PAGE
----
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dc.contributor.authorChertin, Valeriya
dc.description.abstractPubertal growth is characterized by high bone formation rates. Zinc (Zn), a trace mineral required for skeletal development, has been shown to augment bone formation during growth. Our laboratory found that supplementation over 4 weeks with 9 mg Zn/day increased the bone formation marker, N-terminal propeptide of type I procollagen (P1NP). The purpose of this study was to examine if a higher Zn dose, 24 mg/day, over 4 weeks would further increase P1NP, as well as insulin-like growth factor-I (IGF-I) concentrations in healthy, non-obese, white females in sexual maturation breast stage 2/3 (N=39). Plasma Zn and serum P1NP, crosslinked telopeptide of type I collagen (bone resorption marker), and IGF-I were assessed. Over 4 weeks, Zn supplementation significantly increased plasma Zn, but not P1NP or IGF-I. This research shows that a high Zn dose of 24mg did not augment bone formation during pubertal growth.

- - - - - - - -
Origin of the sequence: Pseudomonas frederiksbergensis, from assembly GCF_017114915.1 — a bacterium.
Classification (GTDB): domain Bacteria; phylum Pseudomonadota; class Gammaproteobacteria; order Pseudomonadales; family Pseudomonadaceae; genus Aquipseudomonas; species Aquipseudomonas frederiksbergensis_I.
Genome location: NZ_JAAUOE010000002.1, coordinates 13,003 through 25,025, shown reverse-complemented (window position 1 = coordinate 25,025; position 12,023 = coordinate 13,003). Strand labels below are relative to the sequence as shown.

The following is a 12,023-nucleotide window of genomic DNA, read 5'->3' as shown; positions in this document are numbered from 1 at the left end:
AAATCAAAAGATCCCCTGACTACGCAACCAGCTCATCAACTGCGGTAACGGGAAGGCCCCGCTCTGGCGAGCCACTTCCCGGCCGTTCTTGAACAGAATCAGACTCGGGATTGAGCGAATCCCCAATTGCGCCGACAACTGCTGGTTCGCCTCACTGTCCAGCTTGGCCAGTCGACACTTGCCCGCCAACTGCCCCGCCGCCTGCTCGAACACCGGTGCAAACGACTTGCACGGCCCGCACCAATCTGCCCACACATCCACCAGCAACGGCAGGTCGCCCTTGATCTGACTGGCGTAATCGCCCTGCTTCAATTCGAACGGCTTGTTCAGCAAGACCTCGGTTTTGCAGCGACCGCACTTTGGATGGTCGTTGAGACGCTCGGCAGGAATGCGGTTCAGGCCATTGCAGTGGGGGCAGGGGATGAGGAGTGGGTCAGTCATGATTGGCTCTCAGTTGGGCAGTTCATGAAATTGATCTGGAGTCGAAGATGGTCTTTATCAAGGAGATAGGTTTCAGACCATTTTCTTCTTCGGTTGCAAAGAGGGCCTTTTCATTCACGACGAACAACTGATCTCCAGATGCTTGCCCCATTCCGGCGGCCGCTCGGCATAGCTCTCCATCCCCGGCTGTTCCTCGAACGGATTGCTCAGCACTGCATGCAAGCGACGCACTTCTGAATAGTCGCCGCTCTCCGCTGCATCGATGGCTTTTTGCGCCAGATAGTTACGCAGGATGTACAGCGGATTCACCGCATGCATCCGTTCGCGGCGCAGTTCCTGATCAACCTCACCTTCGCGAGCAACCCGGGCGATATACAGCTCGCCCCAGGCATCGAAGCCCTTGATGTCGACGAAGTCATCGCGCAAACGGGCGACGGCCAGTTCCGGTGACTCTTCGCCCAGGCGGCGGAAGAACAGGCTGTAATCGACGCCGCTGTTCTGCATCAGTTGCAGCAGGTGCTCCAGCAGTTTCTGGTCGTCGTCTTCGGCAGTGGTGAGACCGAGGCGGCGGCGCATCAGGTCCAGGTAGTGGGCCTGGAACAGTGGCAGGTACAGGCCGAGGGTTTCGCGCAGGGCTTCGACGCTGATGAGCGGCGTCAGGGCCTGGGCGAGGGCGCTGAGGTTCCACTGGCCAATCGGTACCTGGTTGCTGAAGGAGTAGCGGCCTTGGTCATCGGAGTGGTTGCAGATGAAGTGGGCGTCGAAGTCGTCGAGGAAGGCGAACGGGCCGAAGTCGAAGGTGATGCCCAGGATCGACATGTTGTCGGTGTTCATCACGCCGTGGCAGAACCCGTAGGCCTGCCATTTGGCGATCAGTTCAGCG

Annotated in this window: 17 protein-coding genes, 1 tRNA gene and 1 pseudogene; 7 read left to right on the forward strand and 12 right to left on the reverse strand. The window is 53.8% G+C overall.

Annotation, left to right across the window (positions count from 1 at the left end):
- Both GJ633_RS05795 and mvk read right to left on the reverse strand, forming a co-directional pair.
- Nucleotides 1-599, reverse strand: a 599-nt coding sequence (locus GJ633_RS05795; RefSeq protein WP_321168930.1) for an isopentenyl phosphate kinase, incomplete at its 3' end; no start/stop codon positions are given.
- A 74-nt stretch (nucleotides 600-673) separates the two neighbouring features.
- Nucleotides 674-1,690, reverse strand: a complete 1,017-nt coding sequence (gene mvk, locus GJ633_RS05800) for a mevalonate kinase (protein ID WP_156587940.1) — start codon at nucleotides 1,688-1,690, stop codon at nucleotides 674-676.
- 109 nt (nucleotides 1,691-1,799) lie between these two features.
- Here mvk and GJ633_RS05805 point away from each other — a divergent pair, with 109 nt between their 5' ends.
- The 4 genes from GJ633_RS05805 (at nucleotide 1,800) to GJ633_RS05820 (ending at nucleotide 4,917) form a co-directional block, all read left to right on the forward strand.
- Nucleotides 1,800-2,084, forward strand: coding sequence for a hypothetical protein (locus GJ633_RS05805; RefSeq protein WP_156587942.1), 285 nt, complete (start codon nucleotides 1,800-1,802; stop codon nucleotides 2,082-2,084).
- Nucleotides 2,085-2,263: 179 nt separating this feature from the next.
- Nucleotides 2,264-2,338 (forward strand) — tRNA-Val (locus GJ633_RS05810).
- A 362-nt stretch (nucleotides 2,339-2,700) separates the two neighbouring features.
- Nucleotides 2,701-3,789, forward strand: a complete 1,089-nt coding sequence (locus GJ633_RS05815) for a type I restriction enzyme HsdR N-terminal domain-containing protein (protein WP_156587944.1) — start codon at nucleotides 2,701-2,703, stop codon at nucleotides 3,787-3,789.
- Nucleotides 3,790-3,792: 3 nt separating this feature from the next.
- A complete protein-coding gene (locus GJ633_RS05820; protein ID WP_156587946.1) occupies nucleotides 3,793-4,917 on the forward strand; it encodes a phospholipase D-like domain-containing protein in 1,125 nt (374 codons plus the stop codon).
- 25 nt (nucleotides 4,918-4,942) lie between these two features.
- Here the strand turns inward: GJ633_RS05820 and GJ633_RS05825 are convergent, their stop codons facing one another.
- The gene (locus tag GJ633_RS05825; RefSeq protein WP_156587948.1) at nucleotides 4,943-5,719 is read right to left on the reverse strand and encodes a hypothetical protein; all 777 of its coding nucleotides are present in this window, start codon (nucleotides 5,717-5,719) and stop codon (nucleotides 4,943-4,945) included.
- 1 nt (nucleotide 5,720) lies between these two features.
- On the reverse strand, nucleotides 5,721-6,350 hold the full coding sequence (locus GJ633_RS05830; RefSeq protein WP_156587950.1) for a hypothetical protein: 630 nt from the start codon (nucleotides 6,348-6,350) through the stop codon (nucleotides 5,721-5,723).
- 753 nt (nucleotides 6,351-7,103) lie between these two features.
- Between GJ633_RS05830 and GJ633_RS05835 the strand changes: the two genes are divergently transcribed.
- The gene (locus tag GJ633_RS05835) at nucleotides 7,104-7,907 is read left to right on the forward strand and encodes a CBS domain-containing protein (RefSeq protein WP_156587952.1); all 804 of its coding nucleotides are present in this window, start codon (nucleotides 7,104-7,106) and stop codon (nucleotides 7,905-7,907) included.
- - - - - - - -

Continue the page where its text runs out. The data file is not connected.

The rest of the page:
dc.subjectZinc (Zn)
dc.subjectN-terminal propeptide of type I procollagen (P1NP)
dc.subjectcrosslinked telopeptide of type I collagen (ICTP)
dc.subjectinsulin-like growth factor-I (IGF-I)
dc.subjectbone biomarkers
dc.titleZinc supplementation and bone turnover in young adolescent girls
dc.description.departmentFoods and Nutrition
dc.description.majorFoods and Nutrition
dc.description.advisorRichard Lewis
dc.description.committeeRichard Lewis
dc.description.committeeEmma Laing
dc.description.committeeArthur Grider

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